When playing the guitar, having the ability to bend strings and achieve the sweet notes ‘in-between”great guitar string bending technique is what makes a guitar player sound truly special.
However, bending guitar strings is more than simply altering the string’s pitch. It’s a unique signature for a guitarist. As such, it’s essential to know the various basic types of bends so that you can make them your own. We prepared the following video performance and a detailed explanation of the bends used in this article.
Guitar string bending technique
The central concept for string bending is altering the pitch by bending one or more strings. The following are standard string bending techniques used by guitarists.
Types of single-string bends
There are many types of string bends at the disposal of an experienced guitarist. Let us discuss them one by one.
Half step bend
A half step bend is when you bend a note a half step up (1 fret). It’s an easy bend because it’s short with minimal pressure.
Full step bend
Typically, this bend is what guitarists aim to learn first, as it’s a common ingredient in most blues and rock solos. A full step bend is when you a whole step up (2 frets)
One and a half step bend
This type of bend is more challenging and less common than the previous Bending three frets up is not something many players usually do, as it requires strength in the left hand and control over the note. Bending techniques that involve two or more strings are:
This technique is widely used in everything from blues to metal as it can sound anything from wild to aggressive. Unison bends are typically played on the top 2 strings, the B and G string. To play it, place your finger in any note of high E or B string, then bend the string above it from a half step down to the pitch of the lower string.
The logic is the same as the unison bend. However, it doesn’t have to be a unison pitch. You bend two strings of different pitches to achieve different effects. Other types of string bends are:
A prebend means bending a string to pitch, then playing the note while it’s bent. To recap, bend the string to the desired pitch, play the note, and release it fully.
Bend and Release
The bend and release technique is pretty straightforward. It happens when the above bends are played and then held until it’s released back to their original pitch. String bends can be incorporated into other guitar techniques. An excellent example of that is bending double stops – (playing two strings simultaneously). Vibrato is also, in a way, small miniature bends.
How difficult is the technique of string bending?
Some variables will affect how easy or difficult playing a string bend is. The gauge of the string (the diameter of the string) is a significant factor in how much tension is needed to perform a bend. Being able to reach many different micro pitches makes bending something piano players wish they could do.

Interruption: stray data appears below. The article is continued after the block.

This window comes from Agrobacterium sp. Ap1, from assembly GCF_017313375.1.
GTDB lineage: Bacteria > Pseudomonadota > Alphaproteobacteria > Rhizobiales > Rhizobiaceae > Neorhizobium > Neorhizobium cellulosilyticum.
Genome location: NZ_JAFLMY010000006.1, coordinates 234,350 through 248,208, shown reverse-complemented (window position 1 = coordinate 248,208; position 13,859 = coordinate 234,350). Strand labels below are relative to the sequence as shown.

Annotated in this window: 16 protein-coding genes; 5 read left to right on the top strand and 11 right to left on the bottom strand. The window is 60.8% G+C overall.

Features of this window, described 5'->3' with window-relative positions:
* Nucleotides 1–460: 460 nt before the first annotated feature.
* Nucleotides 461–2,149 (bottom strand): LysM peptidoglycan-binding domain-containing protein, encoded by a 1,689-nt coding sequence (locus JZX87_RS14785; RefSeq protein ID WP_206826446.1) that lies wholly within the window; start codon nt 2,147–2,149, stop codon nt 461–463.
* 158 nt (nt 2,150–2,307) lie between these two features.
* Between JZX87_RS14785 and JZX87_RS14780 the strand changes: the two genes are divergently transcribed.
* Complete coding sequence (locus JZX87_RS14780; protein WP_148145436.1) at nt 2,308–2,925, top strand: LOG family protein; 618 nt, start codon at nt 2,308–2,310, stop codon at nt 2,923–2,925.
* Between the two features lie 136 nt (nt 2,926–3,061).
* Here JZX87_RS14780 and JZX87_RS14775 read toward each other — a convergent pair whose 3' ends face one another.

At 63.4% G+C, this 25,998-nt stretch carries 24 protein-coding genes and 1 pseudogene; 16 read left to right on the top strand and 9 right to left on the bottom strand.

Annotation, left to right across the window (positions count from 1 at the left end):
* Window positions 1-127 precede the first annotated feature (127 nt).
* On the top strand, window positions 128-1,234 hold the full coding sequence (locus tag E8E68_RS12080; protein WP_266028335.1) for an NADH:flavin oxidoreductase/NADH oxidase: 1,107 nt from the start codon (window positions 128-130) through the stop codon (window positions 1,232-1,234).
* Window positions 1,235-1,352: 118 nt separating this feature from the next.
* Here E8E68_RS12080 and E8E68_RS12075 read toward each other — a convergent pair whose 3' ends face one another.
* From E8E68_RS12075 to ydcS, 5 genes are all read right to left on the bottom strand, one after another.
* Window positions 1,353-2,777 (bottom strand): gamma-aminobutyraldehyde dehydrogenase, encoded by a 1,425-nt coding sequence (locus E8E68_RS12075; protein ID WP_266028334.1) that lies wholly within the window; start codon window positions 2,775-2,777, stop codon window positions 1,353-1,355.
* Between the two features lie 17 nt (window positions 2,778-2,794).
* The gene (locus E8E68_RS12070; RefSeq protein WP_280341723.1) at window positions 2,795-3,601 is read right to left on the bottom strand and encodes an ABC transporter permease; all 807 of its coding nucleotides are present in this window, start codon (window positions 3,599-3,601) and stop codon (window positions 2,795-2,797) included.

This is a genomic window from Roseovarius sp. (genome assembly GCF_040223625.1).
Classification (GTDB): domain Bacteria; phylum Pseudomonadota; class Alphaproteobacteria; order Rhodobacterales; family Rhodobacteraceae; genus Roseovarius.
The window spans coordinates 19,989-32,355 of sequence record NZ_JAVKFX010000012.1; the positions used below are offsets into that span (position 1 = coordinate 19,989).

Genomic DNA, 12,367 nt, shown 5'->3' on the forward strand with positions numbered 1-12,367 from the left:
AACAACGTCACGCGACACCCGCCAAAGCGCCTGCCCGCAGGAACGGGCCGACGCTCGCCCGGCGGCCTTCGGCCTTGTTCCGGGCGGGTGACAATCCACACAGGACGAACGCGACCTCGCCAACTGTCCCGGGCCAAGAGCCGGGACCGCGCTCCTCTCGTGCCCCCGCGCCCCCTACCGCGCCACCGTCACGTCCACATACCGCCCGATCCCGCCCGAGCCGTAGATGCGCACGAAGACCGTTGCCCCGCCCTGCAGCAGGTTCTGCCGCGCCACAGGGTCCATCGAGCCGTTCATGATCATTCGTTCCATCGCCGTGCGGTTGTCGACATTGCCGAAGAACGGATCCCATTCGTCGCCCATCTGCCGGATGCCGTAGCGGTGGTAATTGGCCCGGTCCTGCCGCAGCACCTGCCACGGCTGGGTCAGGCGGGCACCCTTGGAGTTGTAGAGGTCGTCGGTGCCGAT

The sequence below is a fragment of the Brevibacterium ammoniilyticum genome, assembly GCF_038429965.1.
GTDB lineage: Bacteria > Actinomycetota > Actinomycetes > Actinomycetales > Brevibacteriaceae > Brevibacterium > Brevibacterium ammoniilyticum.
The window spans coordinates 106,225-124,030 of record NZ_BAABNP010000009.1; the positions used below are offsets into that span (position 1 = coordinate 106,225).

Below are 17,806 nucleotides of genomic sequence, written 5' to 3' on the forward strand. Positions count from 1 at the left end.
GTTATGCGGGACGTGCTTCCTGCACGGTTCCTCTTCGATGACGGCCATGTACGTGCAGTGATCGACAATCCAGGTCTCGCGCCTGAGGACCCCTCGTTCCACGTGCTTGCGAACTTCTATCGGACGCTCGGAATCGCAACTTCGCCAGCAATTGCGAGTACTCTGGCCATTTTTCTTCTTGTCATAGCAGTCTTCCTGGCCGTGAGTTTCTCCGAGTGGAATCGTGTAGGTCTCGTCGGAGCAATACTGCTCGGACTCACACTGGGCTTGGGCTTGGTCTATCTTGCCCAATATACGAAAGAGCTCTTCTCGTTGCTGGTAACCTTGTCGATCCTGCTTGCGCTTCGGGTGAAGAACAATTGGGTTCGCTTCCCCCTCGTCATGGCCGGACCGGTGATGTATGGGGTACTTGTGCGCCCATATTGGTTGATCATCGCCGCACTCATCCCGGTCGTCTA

Correct practice makes for perfect bends.
You quickly pick a guitar player who has mastered his bending technique from someone who still has some work to do on their technique. Bending is a technique that is unique for every player. You only need to practice to the point where your bends are right on the pitch consistently.
With patience, proper ear training, and other great string benders as a reference in time, you will have no problem with bends. David Gilmour from Pink Floyd is a master of bending. Check out some of his solos to create an idea of how fully inundated bend with smooth vibrato sounds.
Bending Strings Tips
Record your bends, playback, and listen. Building a good ear for pitch is essential and requires practice. The first step in correcting a lousy bend is recognizing that you need to work on it.
How to practice
A good practice exercise is to play the tone you want to bend to. Then bend the note to the same pitch. Practice playing the notes on a scale and then bending up to it. Refer to the video and if the pentatonic scale is your main go-to for leads, start by bending each note of the scale-up to the next.
Use multiple fingers
When bending, use more the one finger. The best practice is to put your index, middle, and ring fingers together to support the ring finger with a wrist movement for any bend. The motion is a smooth rotary one. How fast or slow determines how you sound and your vibrato. Pay close attention to that!
Furthermore, try practicing bending down when bending the lower three strings. The first reason is the thickness of the string and how the hand is positioned on the guitar’s neck. The second is that the fretboard is not wide enough to support the strings.
The thumb position is critical while bending. Depending on which string you are bending, the thumb supports the hand as it moves about the fretboard. This grip gives the wrist the extra space needed for a rotary motion. If bending feels challenging, you should probably check how your wrist and thumb are positioned.
The best approach is to build up your knowledge and technique over what you already know and master.
Go to your chord shapes, solos, and scales you are familiar with and try to play around with different bending techniques. Confirming that the pitch is correct is essential for becoming an excellent string bender. String bends are a great way to give your guitar playing your sound.
Continue to practice the techniques and make them your own.